1774 - 1814
was the person chiefly responsible for giving our country the name
'Australia' (see The naming of
From 1802 - 1803, Matthew Flinders circumnavigated the continent in a
leaky and rotting vessel, Investigator, producing a map of remarkable
accuracy on which for the first time the word "Australia" was provocatively
inscribed. Flinders proved there was one landmass: The east, New South
Wales, was joined to the west, New Holland. He had already proven that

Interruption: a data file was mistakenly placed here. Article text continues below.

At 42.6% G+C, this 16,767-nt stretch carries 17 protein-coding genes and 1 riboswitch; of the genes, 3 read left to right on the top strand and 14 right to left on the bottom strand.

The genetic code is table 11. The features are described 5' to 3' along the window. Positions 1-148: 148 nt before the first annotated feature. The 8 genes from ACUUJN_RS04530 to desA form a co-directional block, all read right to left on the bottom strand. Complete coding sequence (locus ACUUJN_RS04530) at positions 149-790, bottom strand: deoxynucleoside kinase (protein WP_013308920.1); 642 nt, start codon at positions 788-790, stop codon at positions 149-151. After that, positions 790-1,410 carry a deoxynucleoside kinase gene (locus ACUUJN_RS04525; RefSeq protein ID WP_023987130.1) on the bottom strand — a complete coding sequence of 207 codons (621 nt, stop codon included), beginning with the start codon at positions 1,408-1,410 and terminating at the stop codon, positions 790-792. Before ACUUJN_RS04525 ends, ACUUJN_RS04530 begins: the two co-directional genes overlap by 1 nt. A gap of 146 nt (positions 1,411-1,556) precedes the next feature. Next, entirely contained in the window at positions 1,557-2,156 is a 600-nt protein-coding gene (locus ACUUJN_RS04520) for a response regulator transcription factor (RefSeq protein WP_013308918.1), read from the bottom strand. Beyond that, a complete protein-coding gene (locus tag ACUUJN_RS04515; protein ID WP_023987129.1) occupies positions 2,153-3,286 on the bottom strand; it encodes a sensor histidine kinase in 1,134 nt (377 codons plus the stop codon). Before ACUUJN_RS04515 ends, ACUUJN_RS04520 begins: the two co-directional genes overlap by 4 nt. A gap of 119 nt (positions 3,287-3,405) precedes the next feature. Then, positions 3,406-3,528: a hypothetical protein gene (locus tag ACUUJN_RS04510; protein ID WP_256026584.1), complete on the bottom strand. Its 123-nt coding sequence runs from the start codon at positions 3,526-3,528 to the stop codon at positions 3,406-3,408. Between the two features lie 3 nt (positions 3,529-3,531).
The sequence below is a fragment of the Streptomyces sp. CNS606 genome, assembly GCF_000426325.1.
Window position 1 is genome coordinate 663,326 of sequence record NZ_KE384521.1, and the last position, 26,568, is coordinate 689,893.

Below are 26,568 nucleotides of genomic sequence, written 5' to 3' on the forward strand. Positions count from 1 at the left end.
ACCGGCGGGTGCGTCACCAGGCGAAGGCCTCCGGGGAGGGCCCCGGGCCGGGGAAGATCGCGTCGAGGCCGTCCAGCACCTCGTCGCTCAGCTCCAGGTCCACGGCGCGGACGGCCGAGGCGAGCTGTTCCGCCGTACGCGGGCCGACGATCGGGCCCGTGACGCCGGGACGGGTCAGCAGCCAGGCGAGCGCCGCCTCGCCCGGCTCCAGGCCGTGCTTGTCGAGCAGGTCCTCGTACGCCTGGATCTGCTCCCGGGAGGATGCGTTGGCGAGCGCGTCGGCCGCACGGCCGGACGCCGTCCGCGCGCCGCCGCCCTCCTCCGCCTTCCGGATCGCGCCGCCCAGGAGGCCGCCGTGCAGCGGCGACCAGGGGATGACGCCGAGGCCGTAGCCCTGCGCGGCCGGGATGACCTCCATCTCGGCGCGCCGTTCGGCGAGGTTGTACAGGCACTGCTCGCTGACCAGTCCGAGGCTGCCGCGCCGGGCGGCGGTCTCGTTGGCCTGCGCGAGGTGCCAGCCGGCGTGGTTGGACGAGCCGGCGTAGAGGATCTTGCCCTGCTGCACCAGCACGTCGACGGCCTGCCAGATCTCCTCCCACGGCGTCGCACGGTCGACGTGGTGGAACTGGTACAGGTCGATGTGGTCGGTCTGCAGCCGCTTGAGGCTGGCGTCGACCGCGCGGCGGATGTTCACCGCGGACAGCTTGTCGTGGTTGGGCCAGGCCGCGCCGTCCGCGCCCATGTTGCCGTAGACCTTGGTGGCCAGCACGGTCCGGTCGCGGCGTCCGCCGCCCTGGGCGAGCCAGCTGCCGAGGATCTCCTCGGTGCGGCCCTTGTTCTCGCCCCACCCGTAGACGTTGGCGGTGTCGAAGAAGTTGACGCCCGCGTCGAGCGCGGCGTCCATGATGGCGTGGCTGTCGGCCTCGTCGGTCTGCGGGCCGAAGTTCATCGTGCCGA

Tasmania was separated from the mainland by a navigable strait. Flinders'
handwritten logbooks and journals provide the earliest observations of parts
of the Australian coast, the flora and fauna, as well as recording his
contact with indigenous Australians. The story of Flinders' intrepid cat
'Trim', of whom he wrote so fondly, adds another dimension to our
understanding of a unique man.
Flinders Street in Melbourne is named after him as is Flinders University.
In the centre of Melbourne you will find a statue featuring Flinders and
The Bass & Flinders
Memorial at Flinders (Victoria)